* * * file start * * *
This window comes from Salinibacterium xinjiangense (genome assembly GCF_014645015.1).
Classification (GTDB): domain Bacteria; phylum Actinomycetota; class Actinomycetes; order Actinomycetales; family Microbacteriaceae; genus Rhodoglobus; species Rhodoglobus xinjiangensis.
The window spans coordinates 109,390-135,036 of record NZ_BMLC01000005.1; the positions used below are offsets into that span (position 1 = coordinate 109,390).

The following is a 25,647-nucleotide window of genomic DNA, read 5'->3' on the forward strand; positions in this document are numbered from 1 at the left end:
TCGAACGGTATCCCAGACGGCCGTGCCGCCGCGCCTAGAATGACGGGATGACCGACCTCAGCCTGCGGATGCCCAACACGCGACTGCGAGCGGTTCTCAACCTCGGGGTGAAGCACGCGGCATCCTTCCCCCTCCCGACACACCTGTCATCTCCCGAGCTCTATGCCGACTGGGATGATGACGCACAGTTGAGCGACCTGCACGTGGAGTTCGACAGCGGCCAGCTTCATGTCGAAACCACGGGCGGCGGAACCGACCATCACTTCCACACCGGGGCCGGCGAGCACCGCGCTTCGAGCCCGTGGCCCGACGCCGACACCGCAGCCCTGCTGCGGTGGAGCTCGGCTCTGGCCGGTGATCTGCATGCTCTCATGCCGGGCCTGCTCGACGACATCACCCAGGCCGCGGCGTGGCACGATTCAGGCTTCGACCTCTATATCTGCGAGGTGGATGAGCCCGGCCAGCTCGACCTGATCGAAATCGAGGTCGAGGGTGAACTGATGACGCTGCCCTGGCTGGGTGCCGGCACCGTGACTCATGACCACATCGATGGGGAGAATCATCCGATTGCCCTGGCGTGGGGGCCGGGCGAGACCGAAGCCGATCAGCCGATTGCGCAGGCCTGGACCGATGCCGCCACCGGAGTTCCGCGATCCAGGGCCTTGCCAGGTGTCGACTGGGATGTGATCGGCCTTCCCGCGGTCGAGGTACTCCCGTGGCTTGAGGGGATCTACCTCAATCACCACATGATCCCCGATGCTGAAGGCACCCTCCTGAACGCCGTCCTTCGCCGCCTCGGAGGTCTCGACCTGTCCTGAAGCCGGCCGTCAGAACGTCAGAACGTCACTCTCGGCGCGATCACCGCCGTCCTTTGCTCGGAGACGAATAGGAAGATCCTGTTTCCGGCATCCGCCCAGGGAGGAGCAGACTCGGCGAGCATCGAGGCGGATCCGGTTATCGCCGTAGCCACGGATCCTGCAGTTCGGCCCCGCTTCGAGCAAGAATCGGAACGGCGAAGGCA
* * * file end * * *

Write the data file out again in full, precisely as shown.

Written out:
This window comes from Salinibacterium xinjiangense (genome assembly GCF_014645015.1).
Classification (GTDB): domain Bacteria; phylum Actinomycetota; class Actinomycetes; order Actinomycetales; family Microbacteriaceae; genus Rhodoglobus; species Rhodoglobus xinjiangensis.
The window spans coordinates 109,390-135,036 of record NZ_BMLC01000005.1; the positions used below are offsets into that span (position 1 = coordinate 109,390).

The following is a 25,647-nucleotide window of genomic DNA, read 5'->3' on the forward strand; positions in this document are numbered from 1 at the left end:
TCGAACGGTATCCCAGACGGCCGTGCCGCCGCGCCTAGAATGACGGGATGACCGACCTCAGCCTGCGGATGCCCAACACGCGACTGCGAGCGGTTCTCAACCTCGGGGTGAAGCACGCGGCATCCTTCCCCCTCCCGACACACCTGTCATCTCCCGAGCTCTATGCCGACTGGGATGATGACGCACAGTTGAGCGACCTGCACGTGGAGTTCGACAGCGGCCAGCTTCATGTCGAAACCACGGGCGGCGGAACCGACCATCACTTCCACACCGGGGCCGGCGAGCACCGCGCTTCGAGCCCGTGGCCCGACGCCGACACCGCAGCCCTGCTGCGGTGGAGCTCGGCTCTGGCCGGTGATCTGCATGCTCTCATGCCGGGCCTGCTCGACGACATCACCCAGGCCGCGGCGTGGCACGATTCAGGCTTCGACCTCTATATCTGCGAGGTGGATGAGCCCGGCCAGCTCGACCTGATCGAAATCGAGGTCGAGGGTGAACTGATGACGCTGCCCTGGCTGGGTGCCGGCACCGTGACTCATGACCACATCGATGGGGAGAATCATCCGATTGCCCTGGCGTGGGGGCCGGGCGAGACCGAAGCCGATCAGCCGATTGCGCAGGCCTGGACCGATGCCGCCACCGGAGTTCCGCGATCCAGGGCCTTGCCAGGTGTCGACTGGGATGTGATCGGCCTTCCCGCGGTCGAGGTACTCCCGTGGCTTGAGGGGATCTACCTCAATCACCACATGATCCCCGATGCTGAAGGCACCCTCCTGAACGCCGTCCTTCGCCGCCTCGGAGGTCTCGACCTGTCCTGAAGCCGGCCGTCAGAACGTCAGAACGTCACTCTCGGCGCGATCACCGCCGTCCTTTGCTCGGAGACGAATAGGAAGATCCTGTTTCCGGCATCCGCCCAGGGAGGAGCAGACTCGGCGAGCATCGAGGCGGATCCGGTTATCGCCGTAGCCACGGATCCTGCAGTTCGGCCCCGCTTCGAGCAAGAATCGGAACGGCGAAGGCA